We may ask further, why are the so-called sacrifices made to warrant such rewards from the state when others making even bigger sacrifices are ignored? Is it because they forfeited their salaries and other entitlements while in office?
Is it because the positions were imposed on them because they were the only persons capable of acting in that capacity? In short, one may want to know what were the sufferings, pains and other deprivations they had to endurefor serving in their respective positions.
Can we think of the sacrifices of other public servants that continue to sustain the progress and gevelopment of this nation? Think about the sacrifices of teachets who mould raw brains in to sophisticated human resources with very little remuneration.
What about the men and officers of the Police Service who work aronnd the clock to provide us with security, sometimes at the risk of their own lives. What of hospital workers whose complaints of poor service conditions have become a permanent feature on the labour front?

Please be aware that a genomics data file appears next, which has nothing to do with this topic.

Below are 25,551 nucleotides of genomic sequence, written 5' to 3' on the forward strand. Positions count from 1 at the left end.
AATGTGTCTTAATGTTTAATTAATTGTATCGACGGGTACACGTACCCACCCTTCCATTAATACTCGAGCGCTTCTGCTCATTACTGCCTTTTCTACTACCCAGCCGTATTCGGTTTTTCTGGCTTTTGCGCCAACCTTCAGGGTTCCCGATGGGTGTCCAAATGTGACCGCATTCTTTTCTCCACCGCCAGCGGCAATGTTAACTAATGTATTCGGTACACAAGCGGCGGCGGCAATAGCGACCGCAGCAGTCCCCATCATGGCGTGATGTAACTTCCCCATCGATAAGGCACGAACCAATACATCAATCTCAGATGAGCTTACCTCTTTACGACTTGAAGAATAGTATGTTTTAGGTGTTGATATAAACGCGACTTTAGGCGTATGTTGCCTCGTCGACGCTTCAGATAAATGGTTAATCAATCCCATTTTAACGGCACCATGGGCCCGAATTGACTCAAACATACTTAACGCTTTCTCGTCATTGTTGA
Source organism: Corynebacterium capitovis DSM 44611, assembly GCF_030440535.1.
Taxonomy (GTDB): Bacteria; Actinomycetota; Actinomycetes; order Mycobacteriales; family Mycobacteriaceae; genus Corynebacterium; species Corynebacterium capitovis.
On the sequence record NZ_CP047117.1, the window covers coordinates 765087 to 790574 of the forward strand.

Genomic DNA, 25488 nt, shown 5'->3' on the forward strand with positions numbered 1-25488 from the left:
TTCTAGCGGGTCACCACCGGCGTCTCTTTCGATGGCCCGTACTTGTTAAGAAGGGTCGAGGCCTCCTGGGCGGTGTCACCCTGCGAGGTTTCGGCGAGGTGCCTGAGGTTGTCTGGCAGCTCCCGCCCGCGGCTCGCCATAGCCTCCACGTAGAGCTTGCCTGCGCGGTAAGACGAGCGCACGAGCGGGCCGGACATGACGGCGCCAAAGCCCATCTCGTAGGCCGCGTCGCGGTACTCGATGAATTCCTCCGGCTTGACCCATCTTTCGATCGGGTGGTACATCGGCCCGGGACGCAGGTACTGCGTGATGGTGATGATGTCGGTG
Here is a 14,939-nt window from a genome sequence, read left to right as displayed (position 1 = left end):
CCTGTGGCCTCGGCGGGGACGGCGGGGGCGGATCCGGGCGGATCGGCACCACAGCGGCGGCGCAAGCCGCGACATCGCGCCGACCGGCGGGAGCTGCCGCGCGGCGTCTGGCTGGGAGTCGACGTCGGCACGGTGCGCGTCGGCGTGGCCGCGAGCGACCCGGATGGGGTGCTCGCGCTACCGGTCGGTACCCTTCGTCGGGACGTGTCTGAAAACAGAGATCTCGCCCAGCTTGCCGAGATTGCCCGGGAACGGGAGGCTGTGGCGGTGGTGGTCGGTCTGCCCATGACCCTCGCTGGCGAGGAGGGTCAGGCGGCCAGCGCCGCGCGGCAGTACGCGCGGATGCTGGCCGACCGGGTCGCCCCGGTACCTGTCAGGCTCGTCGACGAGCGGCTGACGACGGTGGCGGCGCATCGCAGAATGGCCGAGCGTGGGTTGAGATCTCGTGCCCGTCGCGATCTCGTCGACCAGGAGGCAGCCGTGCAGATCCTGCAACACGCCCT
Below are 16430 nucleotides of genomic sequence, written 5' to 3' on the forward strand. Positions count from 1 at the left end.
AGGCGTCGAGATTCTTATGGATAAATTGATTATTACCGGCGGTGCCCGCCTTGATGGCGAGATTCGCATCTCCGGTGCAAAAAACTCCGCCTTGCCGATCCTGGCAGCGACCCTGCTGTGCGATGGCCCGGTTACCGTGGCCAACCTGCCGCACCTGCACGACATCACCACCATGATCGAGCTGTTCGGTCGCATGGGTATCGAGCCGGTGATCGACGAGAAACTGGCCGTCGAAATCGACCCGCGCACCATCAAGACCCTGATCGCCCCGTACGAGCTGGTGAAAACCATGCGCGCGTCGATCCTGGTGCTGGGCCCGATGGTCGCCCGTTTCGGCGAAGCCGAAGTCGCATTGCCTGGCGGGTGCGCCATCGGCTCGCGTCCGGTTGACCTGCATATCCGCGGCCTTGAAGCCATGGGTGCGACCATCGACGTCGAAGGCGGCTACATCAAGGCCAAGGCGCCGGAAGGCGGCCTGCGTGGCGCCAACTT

Should they also commandeer all, hospital equipment and vehicles when proceeding on retirement? So why should those who obviously made gains while in their privileged positions hold the nation to ransom because they have to account for their stewardship?
Closely related to this is the complaint of witch-hunting. It is as if all our political and public office holders are angels so any attempt to check malfeasance amounts to witch-hunting.
Politics has become a lucrative enterprise and only a few can claim becoming worse off after assuming political office.
Take the number of friends and relatives who accompany nominees to the vetting sessions. Look at the agitation, manoeuvres and intense lobbying associated with the quest for ministerial and other appointments. So why should some sound as if they were led to the altar like the meek lamb and sacrificed so that the rest of us shall be saved?